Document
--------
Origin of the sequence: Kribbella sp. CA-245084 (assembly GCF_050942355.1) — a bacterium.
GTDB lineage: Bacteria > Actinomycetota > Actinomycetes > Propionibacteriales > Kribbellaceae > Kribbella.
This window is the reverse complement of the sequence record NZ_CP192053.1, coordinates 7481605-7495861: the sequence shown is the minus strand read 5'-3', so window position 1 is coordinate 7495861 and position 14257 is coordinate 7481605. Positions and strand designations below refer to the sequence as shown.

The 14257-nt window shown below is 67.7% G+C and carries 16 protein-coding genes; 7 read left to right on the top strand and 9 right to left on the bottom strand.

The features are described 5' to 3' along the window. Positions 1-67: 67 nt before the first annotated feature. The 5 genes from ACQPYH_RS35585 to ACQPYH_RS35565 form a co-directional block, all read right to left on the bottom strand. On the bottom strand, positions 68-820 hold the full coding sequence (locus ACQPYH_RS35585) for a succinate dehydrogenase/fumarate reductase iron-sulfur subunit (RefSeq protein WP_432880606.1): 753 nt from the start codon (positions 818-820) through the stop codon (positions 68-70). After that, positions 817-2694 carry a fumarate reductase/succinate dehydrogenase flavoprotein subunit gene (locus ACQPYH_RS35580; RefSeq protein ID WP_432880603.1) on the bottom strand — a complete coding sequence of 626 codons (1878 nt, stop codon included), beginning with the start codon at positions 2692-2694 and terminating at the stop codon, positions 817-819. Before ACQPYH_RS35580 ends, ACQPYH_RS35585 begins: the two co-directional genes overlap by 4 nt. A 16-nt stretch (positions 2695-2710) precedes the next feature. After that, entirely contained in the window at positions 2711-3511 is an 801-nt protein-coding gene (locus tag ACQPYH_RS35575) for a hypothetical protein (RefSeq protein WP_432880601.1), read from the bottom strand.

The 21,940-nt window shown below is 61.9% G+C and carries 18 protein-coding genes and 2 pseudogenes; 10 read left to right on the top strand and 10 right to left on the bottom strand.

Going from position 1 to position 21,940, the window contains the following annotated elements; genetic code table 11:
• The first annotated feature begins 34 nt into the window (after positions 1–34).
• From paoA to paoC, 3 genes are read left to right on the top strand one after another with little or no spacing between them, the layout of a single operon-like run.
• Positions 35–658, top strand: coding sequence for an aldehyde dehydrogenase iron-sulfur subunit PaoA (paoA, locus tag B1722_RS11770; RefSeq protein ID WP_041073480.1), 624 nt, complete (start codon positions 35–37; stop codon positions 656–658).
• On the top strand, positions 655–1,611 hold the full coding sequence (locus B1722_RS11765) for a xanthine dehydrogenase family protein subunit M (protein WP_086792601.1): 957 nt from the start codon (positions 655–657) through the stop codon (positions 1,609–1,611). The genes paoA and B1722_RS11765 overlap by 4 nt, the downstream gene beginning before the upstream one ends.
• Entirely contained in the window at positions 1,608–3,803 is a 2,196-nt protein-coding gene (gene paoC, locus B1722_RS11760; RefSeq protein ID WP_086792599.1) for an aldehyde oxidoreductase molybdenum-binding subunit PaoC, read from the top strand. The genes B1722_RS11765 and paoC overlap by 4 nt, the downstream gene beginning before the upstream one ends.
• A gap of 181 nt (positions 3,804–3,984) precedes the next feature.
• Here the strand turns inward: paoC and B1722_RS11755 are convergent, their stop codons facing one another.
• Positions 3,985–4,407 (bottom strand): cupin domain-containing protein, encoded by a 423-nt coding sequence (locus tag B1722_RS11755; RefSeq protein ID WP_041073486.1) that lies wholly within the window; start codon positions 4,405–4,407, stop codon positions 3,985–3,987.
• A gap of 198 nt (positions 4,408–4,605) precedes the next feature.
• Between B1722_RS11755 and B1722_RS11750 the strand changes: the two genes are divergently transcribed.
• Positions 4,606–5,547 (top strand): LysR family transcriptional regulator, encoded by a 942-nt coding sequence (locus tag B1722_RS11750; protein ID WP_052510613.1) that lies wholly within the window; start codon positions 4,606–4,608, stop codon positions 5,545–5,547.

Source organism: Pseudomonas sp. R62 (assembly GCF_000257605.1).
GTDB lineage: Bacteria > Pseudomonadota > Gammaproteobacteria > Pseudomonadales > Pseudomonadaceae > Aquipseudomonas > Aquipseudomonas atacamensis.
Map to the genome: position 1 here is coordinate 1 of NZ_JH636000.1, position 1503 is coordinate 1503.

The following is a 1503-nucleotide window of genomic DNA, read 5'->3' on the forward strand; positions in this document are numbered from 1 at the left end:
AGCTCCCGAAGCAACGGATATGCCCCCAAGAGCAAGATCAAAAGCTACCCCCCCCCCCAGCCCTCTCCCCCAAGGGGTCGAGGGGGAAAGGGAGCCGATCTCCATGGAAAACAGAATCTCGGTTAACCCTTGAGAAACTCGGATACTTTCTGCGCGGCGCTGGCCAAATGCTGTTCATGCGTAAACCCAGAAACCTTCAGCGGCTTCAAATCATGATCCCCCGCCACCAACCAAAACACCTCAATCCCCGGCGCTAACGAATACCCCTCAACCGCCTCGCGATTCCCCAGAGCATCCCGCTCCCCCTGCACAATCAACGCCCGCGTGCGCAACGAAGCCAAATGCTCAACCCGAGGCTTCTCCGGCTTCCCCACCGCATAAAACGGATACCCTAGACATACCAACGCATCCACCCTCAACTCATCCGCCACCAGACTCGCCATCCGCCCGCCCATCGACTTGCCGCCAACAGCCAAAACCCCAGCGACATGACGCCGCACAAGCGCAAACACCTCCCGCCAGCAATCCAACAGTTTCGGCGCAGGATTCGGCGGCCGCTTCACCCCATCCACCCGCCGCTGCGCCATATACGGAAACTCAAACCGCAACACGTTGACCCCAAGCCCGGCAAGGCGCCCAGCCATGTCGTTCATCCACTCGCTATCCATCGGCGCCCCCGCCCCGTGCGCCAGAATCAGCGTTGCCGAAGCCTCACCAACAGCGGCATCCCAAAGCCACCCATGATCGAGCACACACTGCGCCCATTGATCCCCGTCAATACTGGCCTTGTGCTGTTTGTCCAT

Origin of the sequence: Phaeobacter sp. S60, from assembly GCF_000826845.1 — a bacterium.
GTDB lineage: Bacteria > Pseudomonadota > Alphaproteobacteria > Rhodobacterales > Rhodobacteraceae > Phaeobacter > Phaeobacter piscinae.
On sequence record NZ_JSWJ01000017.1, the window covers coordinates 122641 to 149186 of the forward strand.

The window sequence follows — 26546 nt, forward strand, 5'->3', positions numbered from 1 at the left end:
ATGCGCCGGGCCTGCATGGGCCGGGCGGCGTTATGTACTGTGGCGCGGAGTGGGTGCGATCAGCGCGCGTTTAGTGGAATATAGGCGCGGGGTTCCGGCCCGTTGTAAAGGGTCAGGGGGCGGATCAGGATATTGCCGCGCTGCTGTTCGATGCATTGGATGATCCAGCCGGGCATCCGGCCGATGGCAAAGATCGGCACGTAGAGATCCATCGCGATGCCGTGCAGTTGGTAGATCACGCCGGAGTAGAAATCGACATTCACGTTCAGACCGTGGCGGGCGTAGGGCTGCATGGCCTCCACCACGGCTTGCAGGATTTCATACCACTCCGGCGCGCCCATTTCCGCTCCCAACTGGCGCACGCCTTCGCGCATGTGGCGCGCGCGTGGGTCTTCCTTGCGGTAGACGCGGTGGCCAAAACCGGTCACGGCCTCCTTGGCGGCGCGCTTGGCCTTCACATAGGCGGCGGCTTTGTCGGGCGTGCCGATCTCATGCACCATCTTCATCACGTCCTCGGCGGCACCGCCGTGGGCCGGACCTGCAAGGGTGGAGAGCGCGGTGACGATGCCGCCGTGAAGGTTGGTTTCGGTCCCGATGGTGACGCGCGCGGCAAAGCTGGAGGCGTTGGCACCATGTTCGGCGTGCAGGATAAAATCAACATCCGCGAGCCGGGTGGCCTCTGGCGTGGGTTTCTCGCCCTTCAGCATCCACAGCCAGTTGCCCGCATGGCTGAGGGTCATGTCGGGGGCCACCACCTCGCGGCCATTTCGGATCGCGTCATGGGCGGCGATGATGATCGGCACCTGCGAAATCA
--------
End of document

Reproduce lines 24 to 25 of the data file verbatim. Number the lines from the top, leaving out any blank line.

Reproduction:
Origin of the sequence: Phaeobacter sp. S60, from assembly GCF_000826845.1 — a bacterium.
GTDB lineage: Bacteria > Pseudomonadota > Alphaproteobacteria > Rhodobacterales > Rhodobacteraceae > Phaeobacter > Phaeobacter piscinae.